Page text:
A Republican senator has introduced a bill that would require all SNAP recipients to produce a photo ID when they make any purchases through the program.
Senator David Vitter (R-LA) claims that widespread fraud and manipulation of the system has contributed to the doubling in the cost of the program since 2008. His bill, the Food Stamp Fraud Prevention and Accountability Act, would mandate all recipients making a transaction on their SNAP cards to produce a photo ID.
Seantor Vitter said that the bill was designed to “restore some accountability to the program so its not ruined for people who use it appropriately.”
Like Republican attempts to tackle what they claim is widespread voter fraud, this is a nasty solution to a non-existent problem. Unfortunately, as with voter fraud, the facts do not back up the assertions. Recently AATTP reported that a study by the Republican governor of Maine into voter fraud in his state proved that it represented less than 1% of welfare spending.
Requirements to produce photo ID are nakedly designed to disproportionately disenfranchise and discriminate against the poor, who are by definition less likely to carry the most wide-spread form of voter ID, a driving license. They are also less likely to have a passport.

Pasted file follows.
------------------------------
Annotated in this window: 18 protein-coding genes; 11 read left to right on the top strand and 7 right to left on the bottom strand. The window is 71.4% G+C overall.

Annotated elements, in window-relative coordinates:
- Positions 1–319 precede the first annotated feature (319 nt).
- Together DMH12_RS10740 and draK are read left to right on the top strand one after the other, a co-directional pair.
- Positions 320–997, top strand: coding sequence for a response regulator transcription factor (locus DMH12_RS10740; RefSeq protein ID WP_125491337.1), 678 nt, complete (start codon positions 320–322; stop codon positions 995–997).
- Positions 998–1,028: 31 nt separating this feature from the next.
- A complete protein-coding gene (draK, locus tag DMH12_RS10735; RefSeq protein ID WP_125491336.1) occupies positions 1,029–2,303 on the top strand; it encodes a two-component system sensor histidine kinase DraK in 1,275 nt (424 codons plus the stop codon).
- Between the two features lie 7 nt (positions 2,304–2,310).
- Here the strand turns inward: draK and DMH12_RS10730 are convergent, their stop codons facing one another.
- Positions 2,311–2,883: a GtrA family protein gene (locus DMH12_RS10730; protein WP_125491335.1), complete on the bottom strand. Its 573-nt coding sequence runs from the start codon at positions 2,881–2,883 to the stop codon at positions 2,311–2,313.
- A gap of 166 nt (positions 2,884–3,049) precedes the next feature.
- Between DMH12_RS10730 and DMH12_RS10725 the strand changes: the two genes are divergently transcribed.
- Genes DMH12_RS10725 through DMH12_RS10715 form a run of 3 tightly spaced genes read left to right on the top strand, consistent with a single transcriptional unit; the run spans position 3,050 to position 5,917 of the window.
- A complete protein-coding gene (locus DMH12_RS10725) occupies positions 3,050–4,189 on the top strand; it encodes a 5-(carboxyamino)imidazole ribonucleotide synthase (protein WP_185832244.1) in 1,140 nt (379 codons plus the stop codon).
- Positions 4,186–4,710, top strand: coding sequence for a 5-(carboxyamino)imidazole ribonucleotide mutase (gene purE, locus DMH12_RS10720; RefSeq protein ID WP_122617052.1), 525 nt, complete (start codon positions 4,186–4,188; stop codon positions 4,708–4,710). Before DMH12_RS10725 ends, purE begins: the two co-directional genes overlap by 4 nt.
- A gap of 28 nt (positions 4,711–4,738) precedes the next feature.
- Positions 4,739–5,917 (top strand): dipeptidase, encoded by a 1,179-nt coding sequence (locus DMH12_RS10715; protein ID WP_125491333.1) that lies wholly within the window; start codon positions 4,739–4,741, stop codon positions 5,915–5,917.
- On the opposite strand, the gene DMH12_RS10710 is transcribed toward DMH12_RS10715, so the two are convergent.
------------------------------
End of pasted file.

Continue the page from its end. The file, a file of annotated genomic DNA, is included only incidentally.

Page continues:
Senator Vitter is correct in his assertion that the cost of welfare across the board has increased exponentially since 2008. However if the senator from Louisiana were to stretch his apparently limited mental capacities, he might recall another event that took place in that year of grace: the Great Crash of 2008. This freeze-up of credit and lending led to the most severe economic crisis since the Great Depression, an unprecedented level of home seizures, a huge increase in the level of unemployment and, by extension, a massive and necessary increase in the level of spending on welfare.
Not one of the above was caused by the working poor and the unemployed. However as is so often the case, it is the poorest in society who are forced to pay for the mistakes of the ruling classes and the built in contradictions and inequities of international finance capital